Fausto Papetti legendary sax in a funky key, for real.
I can easily remember the very first car system my dad put on his old whip. It was a clunky radio tuner with a tape player. I can also remember the weird audiotape dad used to play for months. I mean, the same one for months.
Among those, the worst one for me was a kind of “romantic sax” tape with a crazy nice girl half-naked on the cover. It was ill, and dad loved to rock it all the time. But I was sick of it. All the time. The name of the tape was “Fausto Papetti Romantic Sax” or some like that, and it was packed with love themes’ covers. I wasn’t really feeling it, though.
Years passed by, and, around the mid-Nineties, while I was crate digging for records in a dusty crib, I found my first Fausto Papettis’s Raccolta. I bought it for a few bucks. The album cover was banging, the design was nice and the overall feeling was good.
I listened to it, and to my biggest surprise, I found a nice (and legendary) drum break Eric B got used for Rakim (courtesy of Italian maestro Tullio De Piscopo), crazy nice sounds, crazy dope loops, and overall just plain and great music.
The story of a legend: the Fausto Papetti Sax Alto and Ritmi’s “Raccolta” birth.
In the 1950s, Papetti started playing jazz in small outfits and orchestras. His own group, named The Jazz Minstrels, was composed, among others, of soon-to-become giants of the Italian music industry. Think of the likes of Giampiero Boneschi (pianist, arranger, producer), and Gianfranco Intra (jazz pianist), just to name a few.
At the end of the 1950s, after making a name for himself on the circuit, he signed as session man to Italian label Durium Records, participating in many different sessions and as many records from different artists.
During one of these sessions, the orchestra director refused to record a track whose arrangement he wasn’t happy with, as B-side of a 45 record. The story goes that the producer, who was in a hurry to make a wrap, decided to cut out the big orchestra, putting up a session with a simple quartet, like bass, drums, guitar, and sax.
Big Fausto was the man on the sax, so he came up and re-arranged the tune, making the final cut whilst rehearsing. Yes, this is it: unbeknownst to Fausto, he was recorded while rehearsing with the group. The song Estate Violenta came out subsequently, and ironically the cover version became twice as popular as the original tune.
Each “Raccolta” was an adventure in rhythms and musical creativity.
After the unexpected exploit of the first 45, Durium Records wanted Fausto to cut a full-length lp in the same vein as his previous work: pick a slew of popular tunes and let Fausto do his magic.
“Raccolta” (literally “compilation“, in English), recorded under the Fausto Papetti Sax Alto and Ritmi moniker, was the very first chapter of a legacy. The formula was simple: cut a compilation of covers of well-known and popular tunes of the time, rearranged and replayed with a brilliant sax and a crazy rhythmic section for the backbeat, in a more “modern” or “stripped down” formula, according to the latest trends and sound nuances.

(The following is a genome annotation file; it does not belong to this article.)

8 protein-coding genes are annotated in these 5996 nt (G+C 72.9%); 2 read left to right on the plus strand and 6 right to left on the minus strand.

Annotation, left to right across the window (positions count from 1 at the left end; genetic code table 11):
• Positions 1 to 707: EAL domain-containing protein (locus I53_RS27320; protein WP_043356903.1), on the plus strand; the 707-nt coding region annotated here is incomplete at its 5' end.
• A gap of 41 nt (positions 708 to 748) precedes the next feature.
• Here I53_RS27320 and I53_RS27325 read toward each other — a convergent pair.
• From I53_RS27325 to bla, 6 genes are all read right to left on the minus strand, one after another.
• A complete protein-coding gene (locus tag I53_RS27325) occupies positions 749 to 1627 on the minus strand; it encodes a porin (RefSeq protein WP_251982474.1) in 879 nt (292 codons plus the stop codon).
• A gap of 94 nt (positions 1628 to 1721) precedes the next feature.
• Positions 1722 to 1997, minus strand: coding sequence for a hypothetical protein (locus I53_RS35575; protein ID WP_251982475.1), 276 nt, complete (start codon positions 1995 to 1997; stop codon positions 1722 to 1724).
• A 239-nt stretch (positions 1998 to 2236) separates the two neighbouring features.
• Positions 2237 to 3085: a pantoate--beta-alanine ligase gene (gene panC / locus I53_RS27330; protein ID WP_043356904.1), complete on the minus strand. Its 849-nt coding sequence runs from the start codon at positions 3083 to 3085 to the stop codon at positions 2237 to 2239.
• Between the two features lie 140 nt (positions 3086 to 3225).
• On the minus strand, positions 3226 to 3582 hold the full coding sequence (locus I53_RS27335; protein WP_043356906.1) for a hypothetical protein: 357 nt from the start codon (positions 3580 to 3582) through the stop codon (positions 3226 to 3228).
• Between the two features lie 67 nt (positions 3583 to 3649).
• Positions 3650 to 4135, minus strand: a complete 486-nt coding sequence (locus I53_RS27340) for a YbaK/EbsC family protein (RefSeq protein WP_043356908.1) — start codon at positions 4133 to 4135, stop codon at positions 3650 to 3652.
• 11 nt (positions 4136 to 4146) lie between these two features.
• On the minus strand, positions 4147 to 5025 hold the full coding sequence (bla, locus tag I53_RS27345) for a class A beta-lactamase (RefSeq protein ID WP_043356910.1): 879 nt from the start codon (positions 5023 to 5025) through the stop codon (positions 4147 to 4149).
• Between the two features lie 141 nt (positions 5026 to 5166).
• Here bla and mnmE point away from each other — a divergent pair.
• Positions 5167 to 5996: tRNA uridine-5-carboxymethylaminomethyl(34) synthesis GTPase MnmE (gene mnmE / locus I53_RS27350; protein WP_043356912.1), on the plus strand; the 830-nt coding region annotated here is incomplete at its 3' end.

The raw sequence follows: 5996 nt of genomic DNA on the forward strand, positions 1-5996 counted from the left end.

Success came with ease. These records were the top choice soundtrack to many clubs, restaurants, private parties, hotels, and whatnot, before hitting the cars in form of Stereo8 first and then cassette tapes, later on. Mostly on the pop and easy-listening tip, but with a jazz sensibility. And great musicians on board.
Pop schemes, musical genius, visual design: the Papetti’s unbeatable formula.
In modern days you would call Papetti’s record covers and coordinated image a form of “storytelling”, back in the Sixties it was the perfect branding of a success formula. Happy people dancing at first, then young ladies, more and more naked, helped boost the sales and the branding itself.
Many other labels (and eponyms, or copycats) tried to follow, but Fausto was the originator and the original one, putting up sales in terms of million records worldwide, from Europe to the United States.
As an excellent interpretation of their own times, approaching the Seventies, as the sound changed, the covers did too, assisting a sexy-pop deviation towards the funkier plateaux we’re going to show you…
The funky Seventies: Papetti’s original compositions and moods.
And if during the 1960s the “Raccolta“s content was still largely tango’s and mazurkas oriented, with the arrival of the 1970s things became funkier: lp’s jackets started portraying sexy girls, and the tracklists contents went often funk and soul. Groovy thangs, also helped by the aforementioned Tullio De Piscopo on drums, and a slew of other amazing musicians. Ask crate diggers worldwide.
Aside from rearranging other people’s tunes, after a while, Fausto started writing, arranging, and putting on wax his own tunes. Occasionally, one or two original compositions would be found in almost every record, between the 8th and 35th volume of “Raccolta“, and generally speaking these songs were the real highlight of the whole set.
Being a really good musician and a jazz lover, Fausto gave birth to a mellow and intricate funky sound with just his sax and a rhythmic section, and to a subgenre with a lot of clones trying to attend his same status and fame. But Johnny, you “Sax”, and so many others did like you, too…
Still playing until the late 1980s, Fausto Papetti passed away in 1999. Gone in silence with his sax, his death has been slightly noticed. A real good cat in Italian modern music history, may he rest in Music.
The mixtape we’re happy to deliver today is a selection of Fausto’s original tunes, composed and recorded between 1969 and 1979, more or less. Welcome to The Ultimate Papetti go grab it!
Hope you enjoy it. My dad will, for sure.
Greetings from nowhere.